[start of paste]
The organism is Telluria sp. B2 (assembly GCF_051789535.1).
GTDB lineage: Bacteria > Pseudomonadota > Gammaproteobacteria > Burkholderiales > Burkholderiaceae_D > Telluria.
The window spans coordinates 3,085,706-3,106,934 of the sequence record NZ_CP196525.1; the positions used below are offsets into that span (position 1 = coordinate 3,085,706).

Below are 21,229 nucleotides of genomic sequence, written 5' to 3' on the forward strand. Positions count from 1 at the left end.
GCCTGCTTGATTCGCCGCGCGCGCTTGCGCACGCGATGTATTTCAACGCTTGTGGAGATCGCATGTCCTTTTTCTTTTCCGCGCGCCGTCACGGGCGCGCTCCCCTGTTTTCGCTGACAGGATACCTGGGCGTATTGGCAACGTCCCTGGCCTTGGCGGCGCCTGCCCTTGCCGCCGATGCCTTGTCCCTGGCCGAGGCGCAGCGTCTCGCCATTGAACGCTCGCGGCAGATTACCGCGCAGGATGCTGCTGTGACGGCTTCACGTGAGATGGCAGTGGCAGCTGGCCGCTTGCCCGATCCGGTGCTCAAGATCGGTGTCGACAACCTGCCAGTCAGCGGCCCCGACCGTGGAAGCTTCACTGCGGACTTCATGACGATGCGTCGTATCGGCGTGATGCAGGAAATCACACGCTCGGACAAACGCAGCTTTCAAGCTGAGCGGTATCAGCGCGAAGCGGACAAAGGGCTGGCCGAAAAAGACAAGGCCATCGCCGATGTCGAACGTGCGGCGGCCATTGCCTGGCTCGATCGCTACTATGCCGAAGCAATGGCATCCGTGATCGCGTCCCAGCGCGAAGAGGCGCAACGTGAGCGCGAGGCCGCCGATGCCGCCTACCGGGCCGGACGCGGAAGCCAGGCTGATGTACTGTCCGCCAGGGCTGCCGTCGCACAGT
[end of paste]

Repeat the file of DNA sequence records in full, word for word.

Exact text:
The organism is Telluria sp. B2 (assembly GCF_051789535.1).
GTDB lineage: Bacteria > Pseudomonadota > Gammaproteobacteria > Burkholderiales > Burkholderiaceae_D > Telluria.
The window spans coordinates 3,085,706-3,106,934 of the sequence record NZ_CP196525.1; the positions used below are offsets into that span (position 1 = coordinate 3,085,706).

Below are 21,229 nucleotides of genomic sequence, written 5' to 3' on the forward strand. Positions count from 1 at the left end.
GCCTGCTTGATTCGCCGCGCGCGCTTGCGCACGCGATGTATTTCAACGCTTGTGGAGATCGCATGTCCTTTTTCTTTTCCGCGCGCCGTCACGGGCGCGCTCCCCTGTTTTCGCTGACAGGATACCTGGGCGTATTGGCAACGTCCCTGGCCTTGGCGGCGCCTGCCCTTGCCGCCGATGCCTTGTCCCTGGCCGAGGCGCAGCGTCTCGCCATTGAACGCTCGCGGCAGATTACCGCGCAGGATGCTGCTGTGACGGCTTCACGTGAGATGGCAGTGGCAGCTGGCCGCTTGCCCGATCCGGTGCTCAAGATCGGTGTCGACAACCTGCCAGTCAGCGGCCCCGACCGTGGAAGCTTCACTGCGGACTTCATGACGATGCGTCGTATCGGCGTGATGCAGGAAATCACACGCTCGGACAAACGCAGCTTTCAAGCTGAGCGGTATCAGCGCGAAGCGGACAAAGGGCTGGCCGAAAAAGACAAGGCCATCGCCGATGTCGAACGTGCGGCGGCCATTGCCTGGCTCGATCGCTACTATGCCGAAGCAATGGCATCCGTGATCGCGTCCCAGCGCGAAGAGGCGCAACGTGAGCGCGAGGCCGCCGATGCCGCCTACCGGGCCGGACGCGGAAGCCAGGCTGATGTACTGTCCGCCAGGGCTGCCGTCGCACAGT